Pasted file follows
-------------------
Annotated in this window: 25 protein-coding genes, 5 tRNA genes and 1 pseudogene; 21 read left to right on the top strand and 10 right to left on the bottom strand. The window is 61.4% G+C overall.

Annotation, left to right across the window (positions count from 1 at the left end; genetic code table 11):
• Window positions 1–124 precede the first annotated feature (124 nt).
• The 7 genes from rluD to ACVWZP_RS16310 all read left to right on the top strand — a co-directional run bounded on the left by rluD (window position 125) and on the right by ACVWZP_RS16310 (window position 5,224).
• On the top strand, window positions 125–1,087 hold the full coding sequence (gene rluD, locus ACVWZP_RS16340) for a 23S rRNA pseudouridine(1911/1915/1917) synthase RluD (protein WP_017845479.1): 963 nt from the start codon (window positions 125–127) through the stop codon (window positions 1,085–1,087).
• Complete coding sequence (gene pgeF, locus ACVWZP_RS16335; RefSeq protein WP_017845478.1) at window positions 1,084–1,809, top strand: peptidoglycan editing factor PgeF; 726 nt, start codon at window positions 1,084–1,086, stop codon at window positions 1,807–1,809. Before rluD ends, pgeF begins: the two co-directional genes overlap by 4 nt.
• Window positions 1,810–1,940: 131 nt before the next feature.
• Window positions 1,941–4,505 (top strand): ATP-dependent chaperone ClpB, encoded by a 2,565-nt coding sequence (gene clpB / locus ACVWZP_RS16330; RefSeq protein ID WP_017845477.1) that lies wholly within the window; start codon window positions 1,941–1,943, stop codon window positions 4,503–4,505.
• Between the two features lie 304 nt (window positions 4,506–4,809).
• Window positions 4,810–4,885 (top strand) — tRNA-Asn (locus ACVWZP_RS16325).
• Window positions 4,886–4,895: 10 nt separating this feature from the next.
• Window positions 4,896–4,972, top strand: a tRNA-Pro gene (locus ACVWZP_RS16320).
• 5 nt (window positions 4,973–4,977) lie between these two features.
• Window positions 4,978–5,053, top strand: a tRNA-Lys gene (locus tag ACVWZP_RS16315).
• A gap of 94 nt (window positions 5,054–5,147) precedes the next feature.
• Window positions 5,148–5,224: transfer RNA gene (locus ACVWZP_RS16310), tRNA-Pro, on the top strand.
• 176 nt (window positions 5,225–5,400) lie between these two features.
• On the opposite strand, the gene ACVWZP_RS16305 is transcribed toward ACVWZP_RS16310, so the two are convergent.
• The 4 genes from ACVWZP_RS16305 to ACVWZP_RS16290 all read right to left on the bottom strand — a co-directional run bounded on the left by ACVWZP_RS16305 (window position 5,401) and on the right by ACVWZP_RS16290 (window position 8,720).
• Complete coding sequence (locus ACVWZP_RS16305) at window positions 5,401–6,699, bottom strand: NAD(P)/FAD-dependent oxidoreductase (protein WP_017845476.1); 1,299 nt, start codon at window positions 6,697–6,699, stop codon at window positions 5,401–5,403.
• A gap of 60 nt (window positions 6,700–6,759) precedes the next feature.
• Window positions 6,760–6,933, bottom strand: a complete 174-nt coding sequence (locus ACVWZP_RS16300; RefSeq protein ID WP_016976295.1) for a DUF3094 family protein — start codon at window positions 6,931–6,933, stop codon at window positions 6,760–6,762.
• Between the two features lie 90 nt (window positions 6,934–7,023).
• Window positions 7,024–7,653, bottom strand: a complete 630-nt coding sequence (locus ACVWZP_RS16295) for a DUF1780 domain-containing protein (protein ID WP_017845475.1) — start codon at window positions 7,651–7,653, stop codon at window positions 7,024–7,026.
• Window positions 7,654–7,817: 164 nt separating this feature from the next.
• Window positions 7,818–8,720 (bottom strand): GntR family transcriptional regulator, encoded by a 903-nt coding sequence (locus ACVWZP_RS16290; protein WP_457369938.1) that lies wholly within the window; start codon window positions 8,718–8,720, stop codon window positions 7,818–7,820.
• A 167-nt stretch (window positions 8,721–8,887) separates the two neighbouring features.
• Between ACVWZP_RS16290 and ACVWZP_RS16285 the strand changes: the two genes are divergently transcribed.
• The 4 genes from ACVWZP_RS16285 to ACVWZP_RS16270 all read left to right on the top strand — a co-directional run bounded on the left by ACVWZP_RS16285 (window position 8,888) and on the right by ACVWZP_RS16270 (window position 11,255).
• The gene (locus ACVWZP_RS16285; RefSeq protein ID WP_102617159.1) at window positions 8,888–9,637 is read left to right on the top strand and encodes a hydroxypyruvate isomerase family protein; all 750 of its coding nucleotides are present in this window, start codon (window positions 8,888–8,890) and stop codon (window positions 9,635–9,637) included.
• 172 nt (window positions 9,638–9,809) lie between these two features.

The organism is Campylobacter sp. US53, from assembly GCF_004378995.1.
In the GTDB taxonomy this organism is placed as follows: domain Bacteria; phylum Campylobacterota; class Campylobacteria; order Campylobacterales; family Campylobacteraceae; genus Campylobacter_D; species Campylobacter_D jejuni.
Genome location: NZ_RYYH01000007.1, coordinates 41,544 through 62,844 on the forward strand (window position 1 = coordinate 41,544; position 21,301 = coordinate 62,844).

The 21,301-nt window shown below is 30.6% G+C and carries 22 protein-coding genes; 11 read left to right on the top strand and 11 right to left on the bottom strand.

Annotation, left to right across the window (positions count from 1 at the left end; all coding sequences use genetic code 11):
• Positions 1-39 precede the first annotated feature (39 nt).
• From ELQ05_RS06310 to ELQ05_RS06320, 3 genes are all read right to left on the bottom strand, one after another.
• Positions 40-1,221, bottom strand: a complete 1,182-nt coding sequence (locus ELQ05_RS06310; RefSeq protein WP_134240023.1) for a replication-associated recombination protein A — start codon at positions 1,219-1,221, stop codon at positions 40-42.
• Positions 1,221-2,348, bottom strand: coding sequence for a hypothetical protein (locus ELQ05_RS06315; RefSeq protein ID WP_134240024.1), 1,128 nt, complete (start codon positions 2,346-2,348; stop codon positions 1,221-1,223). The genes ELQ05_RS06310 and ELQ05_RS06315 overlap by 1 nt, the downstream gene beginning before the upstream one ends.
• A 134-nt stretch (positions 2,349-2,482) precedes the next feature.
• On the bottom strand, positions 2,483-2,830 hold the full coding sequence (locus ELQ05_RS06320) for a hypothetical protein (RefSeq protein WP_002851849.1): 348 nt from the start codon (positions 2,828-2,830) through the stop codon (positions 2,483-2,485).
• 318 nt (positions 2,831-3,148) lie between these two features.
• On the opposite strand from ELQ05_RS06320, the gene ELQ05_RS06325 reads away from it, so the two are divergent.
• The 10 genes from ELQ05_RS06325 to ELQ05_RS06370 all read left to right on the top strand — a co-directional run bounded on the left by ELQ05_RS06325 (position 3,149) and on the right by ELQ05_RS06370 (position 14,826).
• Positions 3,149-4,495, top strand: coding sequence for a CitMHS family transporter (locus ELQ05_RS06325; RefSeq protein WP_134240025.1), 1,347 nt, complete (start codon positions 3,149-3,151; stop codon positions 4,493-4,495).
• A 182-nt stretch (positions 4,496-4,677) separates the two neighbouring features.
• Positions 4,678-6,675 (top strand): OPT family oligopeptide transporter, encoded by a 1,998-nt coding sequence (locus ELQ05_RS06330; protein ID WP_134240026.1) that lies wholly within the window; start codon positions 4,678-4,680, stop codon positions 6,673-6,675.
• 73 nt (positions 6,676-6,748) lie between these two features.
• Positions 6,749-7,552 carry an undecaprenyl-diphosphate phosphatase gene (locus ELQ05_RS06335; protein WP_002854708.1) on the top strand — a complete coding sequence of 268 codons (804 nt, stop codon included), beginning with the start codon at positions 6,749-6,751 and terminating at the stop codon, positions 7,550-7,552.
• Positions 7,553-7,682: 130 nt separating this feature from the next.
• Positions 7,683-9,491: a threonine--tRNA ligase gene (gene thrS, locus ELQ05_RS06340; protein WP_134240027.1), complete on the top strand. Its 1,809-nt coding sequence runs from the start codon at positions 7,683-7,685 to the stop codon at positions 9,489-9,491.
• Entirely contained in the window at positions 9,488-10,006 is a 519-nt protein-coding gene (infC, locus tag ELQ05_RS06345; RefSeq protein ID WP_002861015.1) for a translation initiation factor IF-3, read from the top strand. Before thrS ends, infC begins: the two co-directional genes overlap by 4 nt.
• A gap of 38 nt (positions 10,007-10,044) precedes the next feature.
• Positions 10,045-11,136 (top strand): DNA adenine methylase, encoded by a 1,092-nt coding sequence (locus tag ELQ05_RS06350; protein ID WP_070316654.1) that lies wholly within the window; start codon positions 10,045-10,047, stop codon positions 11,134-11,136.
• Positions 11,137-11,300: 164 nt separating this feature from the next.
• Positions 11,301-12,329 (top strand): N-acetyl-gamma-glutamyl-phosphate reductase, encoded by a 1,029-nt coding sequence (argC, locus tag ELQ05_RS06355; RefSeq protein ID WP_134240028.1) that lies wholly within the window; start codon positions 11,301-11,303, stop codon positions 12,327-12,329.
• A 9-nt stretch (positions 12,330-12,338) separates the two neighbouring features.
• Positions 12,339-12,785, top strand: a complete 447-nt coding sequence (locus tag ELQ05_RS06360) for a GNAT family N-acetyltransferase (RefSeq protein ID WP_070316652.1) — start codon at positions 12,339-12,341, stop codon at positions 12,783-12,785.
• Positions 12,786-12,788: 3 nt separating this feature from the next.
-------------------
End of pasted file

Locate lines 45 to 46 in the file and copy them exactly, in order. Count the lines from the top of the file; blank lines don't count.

• The 10 genes from ELQ05_RS06325 to ELQ05_RS06370 all read left to right on the top strand — a co-directional run bounded on the left by ELQ05_RS06325 (position 3,149) and on the right by ELQ05_RS06370 (position 14,826).
• Positions 3,149-4,495, top strand: coding sequence for a CitMHS family transporter (locus ELQ05_RS06325; RefSeq protein WP_134240025.1), 1,347 nt, complete (start codon positions 3,149-3,151; stop codon positions 4,493-4,495).